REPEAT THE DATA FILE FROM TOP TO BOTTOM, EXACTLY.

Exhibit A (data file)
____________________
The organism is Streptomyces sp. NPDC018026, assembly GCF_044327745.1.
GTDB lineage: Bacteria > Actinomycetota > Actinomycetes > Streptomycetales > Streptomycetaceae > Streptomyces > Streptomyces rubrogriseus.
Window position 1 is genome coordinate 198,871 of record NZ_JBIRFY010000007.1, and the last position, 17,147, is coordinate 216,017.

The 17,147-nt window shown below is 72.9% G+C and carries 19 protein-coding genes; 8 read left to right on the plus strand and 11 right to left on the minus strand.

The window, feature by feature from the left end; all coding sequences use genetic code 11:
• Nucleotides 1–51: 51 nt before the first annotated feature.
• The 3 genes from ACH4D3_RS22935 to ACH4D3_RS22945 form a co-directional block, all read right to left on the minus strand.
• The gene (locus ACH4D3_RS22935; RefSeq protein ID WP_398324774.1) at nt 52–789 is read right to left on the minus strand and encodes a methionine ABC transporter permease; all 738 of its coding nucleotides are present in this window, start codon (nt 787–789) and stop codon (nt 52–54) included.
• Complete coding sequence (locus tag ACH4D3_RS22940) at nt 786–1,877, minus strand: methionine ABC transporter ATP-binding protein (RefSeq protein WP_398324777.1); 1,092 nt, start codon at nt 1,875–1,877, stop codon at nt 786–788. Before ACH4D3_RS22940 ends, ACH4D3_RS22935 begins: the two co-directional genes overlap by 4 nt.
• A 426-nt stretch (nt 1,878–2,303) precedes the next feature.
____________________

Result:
The organism is Streptomyces sp. NPDC018026, assembly GCF_044327745.1.
GTDB lineage: Bacteria > Actinomycetota > Actinomycetes > Streptomycetales > Streptomycetaceae > Streptomyces > Streptomyces rubrogriseus.
Window position 1 is genome coordinate 198,871 of record NZ_JBIRFY010000007.1, and the last position, 17,147, is coordinate 216,017.

The 17,147-nt window shown below is 72.9% G+C and carries 19 protein-coding genes; 8 read left to right on the plus strand and 11 right to left on the minus strand.

The window, feature by feature from the left end; all coding sequences use genetic code 11:
• Nucleotides 1–51: 51 nt before the first annotated feature.
• The 3 genes from ACH4D3_RS22935 to ACH4D3_RS22945 form a co-directional block, all read right to left on the minus strand.
• The gene (locus ACH4D3_RS22935; RefSeq protein ID WP_398324774.1) at nt 52–789 is read right to left on the minus strand and encodes a methionine ABC transporter permease; all 738 of its coding nucleotides are present in this window, start codon (nt 787–789) and stop codon (nt 52–54) included.
• Complete coding sequence (locus tag ACH4D3_RS22940) at nt 786–1,877, minus strand: methionine ABC transporter ATP-binding protein (RefSeq protein WP_398324777.1); 1,092 nt, start codon at nt 1,875–1,877, stop codon at nt 786–788. Before ACH4D3_RS22940 ends, ACH4D3_RS22935 begins: the two co-directional genes overlap by 4 nt.
• A 426-nt stretch (nt 1,878–2,303) precedes the next feature.